It’s a bit ironic, but growth phases can carry a dangerous potential when it comes to the long-term health of a company. When everything’s going very well in the moment, it’s not hard to find yourself trying to keep the momentum going. Even when you know there are areas that must be improved upon. Many organisations suffer an increase in inefficiencies during periods of high growth. They then struggle to recover when growth slows.
It’s hard to be accurate on the true state of your productivity and efficiency when you’re in a growth phase. This is because the positives of getting more clients and achieving more business will often mask the reality. Growth phases are often the times when inefficiencies develop—usually undetected—and productivity drops.
When the growth slows, you can be left in a precarious situation if you haven’t been paying attention to how things have been evolving. You’ve been busy working IN your business when you should have been working ON your business.
A study was done where somebody was given a full-time position, yet only the workload of somebody with half hours. It didn’t take long before half the workload took double the time to get done. It’s just human nature.
We like to be seen working hard, and during a time of growth, the inefficiencies are hard to spot. But if you can spot and address them properly, imagine how much more you get out during the growth phase.
For SME Owners
As a business owner, manager or other leader in an organisation, you know inefficiencies are there. In a strange way, you can feel it even if you can’t quantify it yet. How can you address this?
The first step is understanding where you are in the life of your business. Odds are it was only you or maybe a partner or two who got things off the ground. Be it two or 22 years ago, the business has grown. And as it expands taking on new people, you naturally lose visibility in certain areas of the business.
You’ve been doing this long enough to know that growth phases are part of a cycle. It doesn’t take a genius to make an organisation successful on paper when the money is flowing in. But when things start to level off, you’d better hope you’ve prepared yourself for the next phase. You can’t stay stagnant for very many years in the world we live in today. Even if you’re the same year-to-year, you’re still moving backward.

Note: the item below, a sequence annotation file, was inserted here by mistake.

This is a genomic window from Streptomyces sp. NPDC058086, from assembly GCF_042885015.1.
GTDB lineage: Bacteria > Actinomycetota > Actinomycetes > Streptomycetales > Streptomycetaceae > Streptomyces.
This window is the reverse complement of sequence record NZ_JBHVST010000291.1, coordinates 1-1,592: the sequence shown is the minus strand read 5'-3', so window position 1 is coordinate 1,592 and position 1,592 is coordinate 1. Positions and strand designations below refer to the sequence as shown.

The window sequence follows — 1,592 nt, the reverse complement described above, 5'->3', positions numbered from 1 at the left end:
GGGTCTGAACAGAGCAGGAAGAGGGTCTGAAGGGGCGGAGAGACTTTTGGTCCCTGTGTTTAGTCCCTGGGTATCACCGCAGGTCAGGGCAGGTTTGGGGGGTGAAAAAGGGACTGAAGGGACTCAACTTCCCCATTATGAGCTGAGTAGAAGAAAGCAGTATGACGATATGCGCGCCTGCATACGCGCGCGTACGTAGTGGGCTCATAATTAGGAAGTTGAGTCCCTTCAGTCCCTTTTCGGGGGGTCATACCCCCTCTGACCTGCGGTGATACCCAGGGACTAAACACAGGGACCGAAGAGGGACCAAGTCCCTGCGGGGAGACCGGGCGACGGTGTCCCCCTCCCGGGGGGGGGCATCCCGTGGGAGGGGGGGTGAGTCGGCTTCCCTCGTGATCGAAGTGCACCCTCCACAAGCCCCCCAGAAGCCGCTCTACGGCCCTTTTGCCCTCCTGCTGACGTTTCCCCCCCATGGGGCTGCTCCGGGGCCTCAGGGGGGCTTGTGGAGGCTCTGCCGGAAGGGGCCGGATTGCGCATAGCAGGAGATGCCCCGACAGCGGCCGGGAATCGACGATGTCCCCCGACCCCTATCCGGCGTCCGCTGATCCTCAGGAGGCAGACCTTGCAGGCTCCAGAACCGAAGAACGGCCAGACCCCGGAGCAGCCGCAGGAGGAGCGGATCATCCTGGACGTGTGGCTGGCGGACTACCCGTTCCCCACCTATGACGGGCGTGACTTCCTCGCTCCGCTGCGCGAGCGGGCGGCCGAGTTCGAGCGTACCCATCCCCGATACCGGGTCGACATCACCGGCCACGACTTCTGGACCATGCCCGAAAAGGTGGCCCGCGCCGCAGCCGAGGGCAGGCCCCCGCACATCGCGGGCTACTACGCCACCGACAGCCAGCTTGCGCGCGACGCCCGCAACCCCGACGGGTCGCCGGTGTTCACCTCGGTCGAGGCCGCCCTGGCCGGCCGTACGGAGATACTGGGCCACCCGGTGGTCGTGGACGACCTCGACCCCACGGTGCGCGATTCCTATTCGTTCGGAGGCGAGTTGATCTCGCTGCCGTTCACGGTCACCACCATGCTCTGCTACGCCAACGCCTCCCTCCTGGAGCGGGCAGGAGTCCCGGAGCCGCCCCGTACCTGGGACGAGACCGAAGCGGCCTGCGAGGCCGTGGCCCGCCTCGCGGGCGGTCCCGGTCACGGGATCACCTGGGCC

Questions to Ask Yourself
The first thing you need to ask yourself is whether you’re working at building the business for the future? Or if you are getting too caught up in today’s problems? Are you the one tackling day-to-day issues that really belong to higher-level managers? Do you have a system in place to continually review and ask questions about the business to ensure that inefficiencies are minimised?
As a business changes, you need to change. As your strategy changes, you need to have the tools, technology, and people in place to maintain that strategy. If the business grows, the leadership structure has to change, and a culture will emerge. As the leader of the organisation, you need to understand that culture.
Still, what if you can’t pinpoint the exact problems? If that’s the case, you need to commit to an intense review of the environment of your business, both internally and externally.
You need to be able to recognise what you know and admit what you don’t know. Both regards the industry you’re in and the business you operate. It’s only with such review that you can determine a direction and begin to build a strategy for growth.
Growing Up – Unleash Your Business Growth
I have just published a book entitled Growing Up – Unleash Your Business Growth aimed at business owners who have a passion and vision for Business Growth. If you manage a medium-sized business, are battling with growth roadblocks and have a passion to change, I will be happy to send you a copy of my book free of charge. (Yes, it is a real book, not an eBook). Just follow the link at www.unleashyourbusinessgrowth.com
David Nixon is Director, Advisor, Author, and Entrepreneur and is recognised as Australia’s Authority on Unleashing Growth Barriers for SMEs.